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Flybe defend eco-credentials ahead of Exeter Extinction Rebellion protest

Exeter-based airline Flybe has defended its environmental record ahead of a protest by the climate pressure group Extinction Rebellion.

Activists are protesting outside the Flybe headquarters at Exeter Airport this morning, calling on the government to refuse Flybe a reported £100 million cash boost and tax break.

Local GP Dr Jane Kostelnik said: “We know that any measures that support regional airport expansion will increase carbon emissions and pollute our already toxic air.”

Flybe bosses met protest organisers to outline the airline’s environmental credentials.

A spokesperson said: “Flybe is the world’s largest operator of the De Havilland Dash 8-400, which is amongst the most environmentally efficient passenger aircraft.

Extinction Rebellion Protestors arrive outside North Somerset Town Council
(Image: Bath Chronicle)

“In 2007, it was the first airline to launch an eco-label for the aircraft in its fleet.”

The airline was bought out by a consortium, Connect Airways, founded by Virgin Atlantic, Stobart Aviation and Cyrus Capital Partners.

In January Tim Jones, chairman of the South West Business Council, welcomed moves to keep Flybe airborne and safeguard 2,400 jobs.

It was reported that Ministers had drafted in advisers to help thrash out a government loan to Flybe, but insisted that a financial support package would not involve state aid.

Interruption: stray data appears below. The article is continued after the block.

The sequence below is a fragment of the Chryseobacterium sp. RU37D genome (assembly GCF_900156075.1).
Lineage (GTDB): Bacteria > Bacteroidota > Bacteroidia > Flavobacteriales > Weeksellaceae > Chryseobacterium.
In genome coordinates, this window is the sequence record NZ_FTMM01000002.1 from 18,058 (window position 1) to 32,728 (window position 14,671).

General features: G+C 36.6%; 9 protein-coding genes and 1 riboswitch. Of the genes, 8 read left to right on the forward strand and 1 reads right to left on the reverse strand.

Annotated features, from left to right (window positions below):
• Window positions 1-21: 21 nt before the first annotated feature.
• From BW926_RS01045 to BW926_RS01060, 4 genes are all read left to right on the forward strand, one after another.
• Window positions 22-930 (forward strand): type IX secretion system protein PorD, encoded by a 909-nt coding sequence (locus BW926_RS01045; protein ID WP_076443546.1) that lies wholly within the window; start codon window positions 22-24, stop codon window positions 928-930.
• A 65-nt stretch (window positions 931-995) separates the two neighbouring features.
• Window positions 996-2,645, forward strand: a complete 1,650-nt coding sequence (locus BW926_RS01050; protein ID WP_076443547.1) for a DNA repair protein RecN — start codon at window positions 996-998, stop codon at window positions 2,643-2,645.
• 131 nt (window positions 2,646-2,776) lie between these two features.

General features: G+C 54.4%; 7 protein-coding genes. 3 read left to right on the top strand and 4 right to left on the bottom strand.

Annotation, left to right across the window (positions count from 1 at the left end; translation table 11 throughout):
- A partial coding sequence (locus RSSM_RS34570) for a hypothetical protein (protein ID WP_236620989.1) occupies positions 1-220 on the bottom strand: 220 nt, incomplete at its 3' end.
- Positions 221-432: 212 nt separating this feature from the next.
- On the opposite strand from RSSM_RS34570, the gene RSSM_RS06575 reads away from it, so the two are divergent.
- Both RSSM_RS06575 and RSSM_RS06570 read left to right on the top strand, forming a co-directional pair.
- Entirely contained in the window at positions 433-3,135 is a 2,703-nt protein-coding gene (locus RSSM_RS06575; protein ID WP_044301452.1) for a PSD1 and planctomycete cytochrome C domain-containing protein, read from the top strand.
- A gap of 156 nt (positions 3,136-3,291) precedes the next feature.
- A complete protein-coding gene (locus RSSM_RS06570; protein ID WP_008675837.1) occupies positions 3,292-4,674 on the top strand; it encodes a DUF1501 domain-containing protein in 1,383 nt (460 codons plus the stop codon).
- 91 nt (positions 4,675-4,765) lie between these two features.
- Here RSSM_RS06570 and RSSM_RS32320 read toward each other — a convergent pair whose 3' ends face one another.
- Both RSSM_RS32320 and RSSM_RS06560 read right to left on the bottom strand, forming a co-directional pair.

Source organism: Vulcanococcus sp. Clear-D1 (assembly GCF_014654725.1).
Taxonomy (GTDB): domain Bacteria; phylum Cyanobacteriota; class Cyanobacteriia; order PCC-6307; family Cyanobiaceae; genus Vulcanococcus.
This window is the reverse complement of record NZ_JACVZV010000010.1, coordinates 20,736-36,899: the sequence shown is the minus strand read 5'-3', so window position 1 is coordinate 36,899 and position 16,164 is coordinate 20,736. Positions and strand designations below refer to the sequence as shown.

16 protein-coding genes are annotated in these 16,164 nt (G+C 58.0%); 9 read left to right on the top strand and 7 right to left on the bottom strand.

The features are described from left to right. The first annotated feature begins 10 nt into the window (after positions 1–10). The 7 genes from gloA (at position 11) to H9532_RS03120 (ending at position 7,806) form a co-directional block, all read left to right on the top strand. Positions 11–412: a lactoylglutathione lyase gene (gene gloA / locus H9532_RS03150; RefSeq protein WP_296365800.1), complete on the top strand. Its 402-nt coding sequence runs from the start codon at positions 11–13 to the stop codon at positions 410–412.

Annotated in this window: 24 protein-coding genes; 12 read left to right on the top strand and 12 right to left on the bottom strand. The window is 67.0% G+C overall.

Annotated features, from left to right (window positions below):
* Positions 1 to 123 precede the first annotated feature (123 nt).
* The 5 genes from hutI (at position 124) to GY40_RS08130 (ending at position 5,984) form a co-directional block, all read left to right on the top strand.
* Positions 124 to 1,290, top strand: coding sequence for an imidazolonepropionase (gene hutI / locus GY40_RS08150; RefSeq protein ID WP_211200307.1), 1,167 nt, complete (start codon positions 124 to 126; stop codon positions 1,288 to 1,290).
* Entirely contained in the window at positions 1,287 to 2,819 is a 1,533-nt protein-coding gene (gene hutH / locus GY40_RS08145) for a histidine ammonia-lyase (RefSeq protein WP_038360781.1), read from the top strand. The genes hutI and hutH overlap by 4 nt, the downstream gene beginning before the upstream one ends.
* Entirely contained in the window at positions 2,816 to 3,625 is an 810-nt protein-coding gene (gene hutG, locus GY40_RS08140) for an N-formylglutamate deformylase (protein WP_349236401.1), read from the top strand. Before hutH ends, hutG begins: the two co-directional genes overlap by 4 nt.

Extinction Rebellion said that instead of giving a handout to the airline, public money would be better invested in local green infrastructure projects that would benefit everyone.

Rolling out the purple carpet: Eastern Airways' Flybe franchise has seen additional routes launch.
(Image: NEWSLINE MEDIA LIMITED)

Extinction Rebellion supporters are protesting to raise awareness of what they say is the climate and transport injustice of the government bailing out a failing airline and considering rethinking air passenger tax duties, to make it easier for regional airlines to make a profit.

Sharon Pavey, speaking for Extinction Rebellion, said: “We are in a climate and ecological emergency and need to act now to reduce our carbon emissions to zero by 2025. This is the last UK government that will be able to take decisive action that could make a difference.

“It is therefore perverse that while on the one hand, they appear to pay lip service to our needs, on the other they are quick to consider state aid to a failing airline that is in part responsible for a significant amount of the most damaging carbon emissions.”

The protest was due to start at 10am today outside the Flybe headquarters at Exeter Airport.

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